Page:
Wild Horse Education founder Laura Leigh was already sounding alarms about an impending wild horse apocalypse, weeks before Scott Streater of Greenwire made the details of the BLM budget justification statement public.
Leigh on March 12, 2019, for instance, identified the proposed adoption incentive of $1,000 as potentially a subsidy for brokers in horses for slaughter.
“We expect BLM to present a cost comparison document, not a range report, to send to Congress,” Leigh added on April 5, 2019. “This will be used to determine how many they can capture, sterilize, release or send to holding. The report to Congress will create the baseline for the real debate for funding in fiscal year 2020. That report, and the real debate, will arrive at the end of summer.
“We expect there to be no increase in funding for monitoring, range improvements, barbed wire removal, etc.,” Leigh predicted. “There will be an extremely minor increase in the use of temporary fertility control. There will be massive removals. We expect 15-20,000 on the 2020 gather schedule. There will be gelding and spaying.”
Many of Leigh’s predictions were affirmed by BLM deputy director Brian Steed in Congressional testimony given on April 8, 2019.
Leigh dismissed The Path Forward for Management of the Bureau of Land Management’s (BLM) Wild Horses and Burros as “a repackaging of the 2009 ‘Salazar plan’ created by the former Secretary of the Interior Ken Salazar, rebranding a 2009 Bureau of Land Management document.
“This does not address any issue on range,” Leigh fumed. “It addresses nothing about the faulty data, Appropriate Management Levels, protecting habitat, fixing boundary lines. This plan sells your wild horses down river.
“The entire system of public lands grazing is flawed,” Leigh argued. “Critical habitat is being lost to hard rock mining and oil and gas without the BLM even making a pretense of trying to identify what is critical to the [wild horse] herd and protecting it. Any ‘plan’ that fails to address these first and foremost is fundamentally flawed and, frankly, spineless.”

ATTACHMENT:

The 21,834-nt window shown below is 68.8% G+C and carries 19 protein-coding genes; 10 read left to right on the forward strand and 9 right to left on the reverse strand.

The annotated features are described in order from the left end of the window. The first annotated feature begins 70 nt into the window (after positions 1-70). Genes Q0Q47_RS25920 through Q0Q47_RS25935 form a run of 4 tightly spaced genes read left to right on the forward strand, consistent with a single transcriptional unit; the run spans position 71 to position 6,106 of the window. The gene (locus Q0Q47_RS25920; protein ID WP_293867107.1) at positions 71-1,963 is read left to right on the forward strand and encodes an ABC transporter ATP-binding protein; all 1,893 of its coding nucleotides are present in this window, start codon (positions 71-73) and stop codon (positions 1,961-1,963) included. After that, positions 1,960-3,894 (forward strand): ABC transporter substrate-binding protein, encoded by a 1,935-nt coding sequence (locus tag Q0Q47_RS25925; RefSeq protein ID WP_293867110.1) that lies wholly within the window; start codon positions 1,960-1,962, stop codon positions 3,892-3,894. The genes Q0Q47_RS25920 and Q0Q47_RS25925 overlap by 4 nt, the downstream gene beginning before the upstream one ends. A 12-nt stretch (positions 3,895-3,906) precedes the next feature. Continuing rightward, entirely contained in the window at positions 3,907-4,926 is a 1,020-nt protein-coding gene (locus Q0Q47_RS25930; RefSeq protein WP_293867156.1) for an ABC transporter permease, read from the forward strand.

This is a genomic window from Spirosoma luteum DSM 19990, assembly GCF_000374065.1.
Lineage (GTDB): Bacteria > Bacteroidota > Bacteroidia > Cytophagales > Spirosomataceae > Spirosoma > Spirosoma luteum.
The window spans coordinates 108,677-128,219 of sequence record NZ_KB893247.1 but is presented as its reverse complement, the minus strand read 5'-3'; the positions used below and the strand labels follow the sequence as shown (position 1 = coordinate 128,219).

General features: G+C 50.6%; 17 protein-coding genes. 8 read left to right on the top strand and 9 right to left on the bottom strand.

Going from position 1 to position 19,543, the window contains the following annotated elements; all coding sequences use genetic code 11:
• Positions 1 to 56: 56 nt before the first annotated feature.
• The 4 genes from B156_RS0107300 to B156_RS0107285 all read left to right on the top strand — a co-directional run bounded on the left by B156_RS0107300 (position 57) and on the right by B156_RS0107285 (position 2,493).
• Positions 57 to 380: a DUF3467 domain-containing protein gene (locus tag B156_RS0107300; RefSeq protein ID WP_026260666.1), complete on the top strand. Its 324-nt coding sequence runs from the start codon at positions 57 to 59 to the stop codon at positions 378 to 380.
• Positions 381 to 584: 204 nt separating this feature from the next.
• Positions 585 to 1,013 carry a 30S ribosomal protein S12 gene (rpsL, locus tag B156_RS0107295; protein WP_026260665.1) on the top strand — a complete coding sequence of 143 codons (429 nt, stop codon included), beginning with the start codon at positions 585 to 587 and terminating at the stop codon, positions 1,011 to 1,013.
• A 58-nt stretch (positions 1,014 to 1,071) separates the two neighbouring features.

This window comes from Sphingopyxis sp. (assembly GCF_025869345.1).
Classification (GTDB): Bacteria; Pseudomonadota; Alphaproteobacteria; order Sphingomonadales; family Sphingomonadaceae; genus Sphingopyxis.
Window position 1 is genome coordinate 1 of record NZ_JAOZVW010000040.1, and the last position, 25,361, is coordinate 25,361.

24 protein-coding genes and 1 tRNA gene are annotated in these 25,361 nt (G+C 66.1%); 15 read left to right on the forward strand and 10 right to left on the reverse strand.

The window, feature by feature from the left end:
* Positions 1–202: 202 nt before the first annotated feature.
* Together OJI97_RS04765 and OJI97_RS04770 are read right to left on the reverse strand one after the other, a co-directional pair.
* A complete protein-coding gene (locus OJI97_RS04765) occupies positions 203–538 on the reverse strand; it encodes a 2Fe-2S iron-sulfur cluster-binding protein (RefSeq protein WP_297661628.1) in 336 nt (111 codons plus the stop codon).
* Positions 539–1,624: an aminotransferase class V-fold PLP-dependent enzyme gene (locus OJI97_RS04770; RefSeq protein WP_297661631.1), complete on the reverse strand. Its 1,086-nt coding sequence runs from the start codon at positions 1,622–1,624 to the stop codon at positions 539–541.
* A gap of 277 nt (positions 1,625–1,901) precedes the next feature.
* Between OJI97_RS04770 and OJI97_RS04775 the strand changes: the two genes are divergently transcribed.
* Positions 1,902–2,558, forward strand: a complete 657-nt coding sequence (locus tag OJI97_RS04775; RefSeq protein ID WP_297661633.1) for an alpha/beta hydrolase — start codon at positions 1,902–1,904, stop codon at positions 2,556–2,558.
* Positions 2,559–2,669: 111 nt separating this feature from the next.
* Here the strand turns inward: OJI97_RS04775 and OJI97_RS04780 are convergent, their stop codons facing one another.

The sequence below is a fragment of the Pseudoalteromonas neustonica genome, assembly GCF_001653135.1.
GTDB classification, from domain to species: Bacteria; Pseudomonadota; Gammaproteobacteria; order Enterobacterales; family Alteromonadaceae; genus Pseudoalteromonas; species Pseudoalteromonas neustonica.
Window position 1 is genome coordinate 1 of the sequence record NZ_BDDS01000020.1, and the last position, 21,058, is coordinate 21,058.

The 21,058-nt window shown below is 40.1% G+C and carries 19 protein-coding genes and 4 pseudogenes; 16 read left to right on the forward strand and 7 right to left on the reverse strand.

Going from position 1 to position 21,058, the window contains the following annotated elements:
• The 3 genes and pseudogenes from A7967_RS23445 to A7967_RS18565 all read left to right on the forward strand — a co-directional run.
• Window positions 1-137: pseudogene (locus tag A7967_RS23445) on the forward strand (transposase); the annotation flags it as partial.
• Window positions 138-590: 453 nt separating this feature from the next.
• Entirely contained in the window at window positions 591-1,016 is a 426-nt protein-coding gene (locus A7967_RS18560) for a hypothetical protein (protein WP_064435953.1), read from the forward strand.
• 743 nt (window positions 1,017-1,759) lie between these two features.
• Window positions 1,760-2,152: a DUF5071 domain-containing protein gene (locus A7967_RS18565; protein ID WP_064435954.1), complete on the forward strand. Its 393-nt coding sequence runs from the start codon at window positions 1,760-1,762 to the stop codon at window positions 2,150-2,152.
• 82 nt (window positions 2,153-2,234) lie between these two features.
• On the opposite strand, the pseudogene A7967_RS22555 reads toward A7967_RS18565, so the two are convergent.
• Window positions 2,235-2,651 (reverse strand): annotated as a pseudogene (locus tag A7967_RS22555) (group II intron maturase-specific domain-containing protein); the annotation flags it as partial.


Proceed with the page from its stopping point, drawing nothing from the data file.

Even if all of that is true, though, reality is that revising public lands policy to favor wild horses over oil, gas, mining, and grazing would require political transitions on the scale of Armageddon.
“In 2013,” recalled Anthony Marr of Freedom Horse, “the universally respected National Academy of Sciences (NAS) published a 13-point paper, which cost $1.2 million dollars to produce, assessing the ways and means by which the Bureau of Land Management managed wild horses and burros.”
Key findings included that “BLM’s population monitoring procedure, upon which management strategies are based, are not sufficiently ‘rigorous’ to be deemed dependable, resulting probably in ‘underestimating the actual number of animals on the range.’”
The National Academy of Sciences agreed with the BLM, Marr summarized, that “the majority of free-ranging horse populations are growing at up to 15 to 20% a year, or doubling every four years.”
“Facilitating high rates of population growth”
But the BLM also found that management practices are “facilitating high rates of population growth,” Marr continued, because BLM’s ‘removals hold populations below levels affected by food limits.’ In other words, BLM is over-removing horses from the range.”
The National Academy of Sciences alleged that “Predators will not typically control population growth rates of horses,” claiming to be unable to “find any examples of wolf predation on free-ranging horses,” but since pumas, wolves, and grizzly bears are mostly excluded from grazing land shared with livestock, predators in the U.S. have not yet had the opportunity to respond to wild horse population growth.
Pumas, wolves, and grizzly bears are all known to prey on wild horses in coastal British Columbia and the Canadian Rocky Mountains, where the wild horse herds are not protected by law, have been lightly managed if at all, and yet have not become a political issue.
This may change in parts of Alberta where predators are few, wild horse populations are growing, and sporadic government-directed wild horse roundups began in 2015.
“More or less evasion”